Sheppard v. Graves,
55 U.S. 505 (1852)

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U.S. Supreme Court

Sheppard v. Graves, 55 U.S. 14 How. 505 505 (1852)

Sheppard v. Graves

55 U.S. (14 How.) 505


It is a bad mode of pleading, to unite pleas in abatement and pleas to the merits. And if after pleas in abatement a defense be interposed going to the merits of the controversy, the grounds alleged in abatement become thereby immaterial, and are waived.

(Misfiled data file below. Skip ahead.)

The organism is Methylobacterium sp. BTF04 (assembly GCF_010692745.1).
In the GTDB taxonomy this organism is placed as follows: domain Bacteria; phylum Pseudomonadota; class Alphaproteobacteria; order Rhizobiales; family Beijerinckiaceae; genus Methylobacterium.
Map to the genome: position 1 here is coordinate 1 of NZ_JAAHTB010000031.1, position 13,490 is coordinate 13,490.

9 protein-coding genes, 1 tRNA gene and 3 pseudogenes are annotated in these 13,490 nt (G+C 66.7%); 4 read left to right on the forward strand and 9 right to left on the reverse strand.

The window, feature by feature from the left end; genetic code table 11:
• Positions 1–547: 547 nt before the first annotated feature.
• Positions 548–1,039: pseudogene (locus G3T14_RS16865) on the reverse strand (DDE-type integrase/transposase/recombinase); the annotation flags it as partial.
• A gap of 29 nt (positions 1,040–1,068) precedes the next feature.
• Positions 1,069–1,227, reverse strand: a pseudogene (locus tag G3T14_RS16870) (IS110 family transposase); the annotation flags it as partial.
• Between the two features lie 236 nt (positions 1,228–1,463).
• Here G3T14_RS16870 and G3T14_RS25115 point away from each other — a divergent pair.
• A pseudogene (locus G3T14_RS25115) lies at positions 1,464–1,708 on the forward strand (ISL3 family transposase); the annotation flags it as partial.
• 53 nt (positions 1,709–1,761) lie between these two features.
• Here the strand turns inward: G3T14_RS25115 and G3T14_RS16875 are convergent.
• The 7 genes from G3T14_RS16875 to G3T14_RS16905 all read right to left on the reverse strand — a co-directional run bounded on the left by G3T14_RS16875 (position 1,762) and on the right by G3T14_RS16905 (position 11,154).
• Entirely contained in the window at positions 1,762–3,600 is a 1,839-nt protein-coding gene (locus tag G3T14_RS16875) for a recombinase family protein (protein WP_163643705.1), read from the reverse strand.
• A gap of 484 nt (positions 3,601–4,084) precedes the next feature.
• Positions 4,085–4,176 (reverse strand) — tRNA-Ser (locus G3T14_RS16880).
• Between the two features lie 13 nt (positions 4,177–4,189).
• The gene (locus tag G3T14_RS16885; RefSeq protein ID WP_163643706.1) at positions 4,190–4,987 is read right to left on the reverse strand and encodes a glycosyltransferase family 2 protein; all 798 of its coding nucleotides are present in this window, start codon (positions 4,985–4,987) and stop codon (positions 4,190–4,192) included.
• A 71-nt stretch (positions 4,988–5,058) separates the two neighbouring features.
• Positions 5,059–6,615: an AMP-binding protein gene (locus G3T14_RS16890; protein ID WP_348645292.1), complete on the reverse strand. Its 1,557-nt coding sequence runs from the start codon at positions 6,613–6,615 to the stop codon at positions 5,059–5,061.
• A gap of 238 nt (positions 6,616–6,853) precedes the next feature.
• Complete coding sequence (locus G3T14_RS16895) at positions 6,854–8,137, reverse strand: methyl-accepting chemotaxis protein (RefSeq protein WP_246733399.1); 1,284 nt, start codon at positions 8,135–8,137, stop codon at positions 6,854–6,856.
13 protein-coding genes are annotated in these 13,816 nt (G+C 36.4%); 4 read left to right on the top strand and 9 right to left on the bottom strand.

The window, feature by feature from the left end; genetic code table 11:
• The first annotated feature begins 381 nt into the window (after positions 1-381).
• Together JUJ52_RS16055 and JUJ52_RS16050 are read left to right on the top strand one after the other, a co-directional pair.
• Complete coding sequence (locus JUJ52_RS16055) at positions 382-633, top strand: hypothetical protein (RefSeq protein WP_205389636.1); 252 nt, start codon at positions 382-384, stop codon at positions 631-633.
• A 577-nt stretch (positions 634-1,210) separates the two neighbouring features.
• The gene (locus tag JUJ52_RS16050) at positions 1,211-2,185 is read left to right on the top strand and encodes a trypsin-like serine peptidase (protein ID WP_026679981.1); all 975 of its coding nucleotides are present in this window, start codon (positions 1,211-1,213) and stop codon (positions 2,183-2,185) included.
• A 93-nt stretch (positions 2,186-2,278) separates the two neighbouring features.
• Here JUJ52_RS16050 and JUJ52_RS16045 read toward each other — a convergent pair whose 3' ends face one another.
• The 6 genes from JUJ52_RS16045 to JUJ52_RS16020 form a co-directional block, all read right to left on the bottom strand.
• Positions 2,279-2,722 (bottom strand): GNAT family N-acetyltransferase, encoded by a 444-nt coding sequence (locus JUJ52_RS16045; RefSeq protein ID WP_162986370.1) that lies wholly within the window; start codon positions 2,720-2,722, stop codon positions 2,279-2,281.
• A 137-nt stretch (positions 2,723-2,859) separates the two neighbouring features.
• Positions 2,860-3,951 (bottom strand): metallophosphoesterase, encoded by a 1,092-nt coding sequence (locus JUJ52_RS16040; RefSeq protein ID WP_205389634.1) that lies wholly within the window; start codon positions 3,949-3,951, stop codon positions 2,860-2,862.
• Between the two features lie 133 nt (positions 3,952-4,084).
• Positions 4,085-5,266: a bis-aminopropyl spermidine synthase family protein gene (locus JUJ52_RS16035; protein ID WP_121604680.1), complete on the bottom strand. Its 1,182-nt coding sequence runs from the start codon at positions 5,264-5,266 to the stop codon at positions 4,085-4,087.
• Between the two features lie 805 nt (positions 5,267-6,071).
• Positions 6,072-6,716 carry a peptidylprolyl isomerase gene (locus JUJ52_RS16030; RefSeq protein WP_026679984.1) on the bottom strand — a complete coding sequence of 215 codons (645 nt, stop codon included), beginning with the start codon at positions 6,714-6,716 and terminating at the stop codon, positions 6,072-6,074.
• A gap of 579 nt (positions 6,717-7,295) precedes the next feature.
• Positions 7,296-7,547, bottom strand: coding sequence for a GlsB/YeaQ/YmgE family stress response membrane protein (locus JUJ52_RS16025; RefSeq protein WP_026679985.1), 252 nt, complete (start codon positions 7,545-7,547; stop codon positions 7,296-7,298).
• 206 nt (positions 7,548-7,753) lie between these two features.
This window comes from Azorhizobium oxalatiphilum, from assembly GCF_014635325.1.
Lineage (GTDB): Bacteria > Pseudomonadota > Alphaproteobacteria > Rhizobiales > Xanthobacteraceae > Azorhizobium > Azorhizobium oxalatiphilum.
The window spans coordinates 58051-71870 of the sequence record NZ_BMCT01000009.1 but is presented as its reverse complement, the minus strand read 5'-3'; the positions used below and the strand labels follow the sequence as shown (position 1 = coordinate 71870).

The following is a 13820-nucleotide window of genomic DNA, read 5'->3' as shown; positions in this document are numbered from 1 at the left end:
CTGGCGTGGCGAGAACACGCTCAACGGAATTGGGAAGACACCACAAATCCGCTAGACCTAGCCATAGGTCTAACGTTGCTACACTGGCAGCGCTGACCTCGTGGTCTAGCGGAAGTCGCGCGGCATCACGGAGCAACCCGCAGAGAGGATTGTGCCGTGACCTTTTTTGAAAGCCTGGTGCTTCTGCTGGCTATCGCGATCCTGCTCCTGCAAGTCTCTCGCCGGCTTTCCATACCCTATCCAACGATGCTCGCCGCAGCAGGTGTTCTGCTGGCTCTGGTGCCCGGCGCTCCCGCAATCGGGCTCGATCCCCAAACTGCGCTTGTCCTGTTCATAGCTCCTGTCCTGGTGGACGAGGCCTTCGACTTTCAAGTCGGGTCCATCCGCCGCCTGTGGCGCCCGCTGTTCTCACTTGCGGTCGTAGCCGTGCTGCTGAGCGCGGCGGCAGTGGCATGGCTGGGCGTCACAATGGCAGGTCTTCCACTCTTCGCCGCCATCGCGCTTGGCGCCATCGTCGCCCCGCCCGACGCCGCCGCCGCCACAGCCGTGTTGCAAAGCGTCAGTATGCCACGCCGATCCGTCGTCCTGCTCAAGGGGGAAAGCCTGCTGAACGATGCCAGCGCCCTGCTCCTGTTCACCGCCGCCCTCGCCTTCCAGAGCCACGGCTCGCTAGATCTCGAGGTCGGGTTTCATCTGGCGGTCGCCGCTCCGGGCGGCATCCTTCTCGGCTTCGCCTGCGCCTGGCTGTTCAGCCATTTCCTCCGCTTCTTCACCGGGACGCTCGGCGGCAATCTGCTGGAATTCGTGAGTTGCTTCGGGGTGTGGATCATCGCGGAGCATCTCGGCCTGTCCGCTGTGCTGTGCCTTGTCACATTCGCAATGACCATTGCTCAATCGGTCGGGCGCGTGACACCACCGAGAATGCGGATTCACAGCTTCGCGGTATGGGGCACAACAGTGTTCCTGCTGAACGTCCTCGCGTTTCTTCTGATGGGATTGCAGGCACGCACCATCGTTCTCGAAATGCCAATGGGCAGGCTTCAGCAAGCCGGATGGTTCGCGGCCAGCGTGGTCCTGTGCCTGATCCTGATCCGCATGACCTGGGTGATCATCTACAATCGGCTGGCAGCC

When a plea is filed to the jurisdiction of the court upon the ground that the plaintiff is a resident of the same state with the defendant, it is incumbent on the defendant to prove the allegation.

It is of to consequence whether the date of a promissory note be at the beginning or end of it.

The facts are all set forth in the opinion of the Court.

Page 55 U. S. 508

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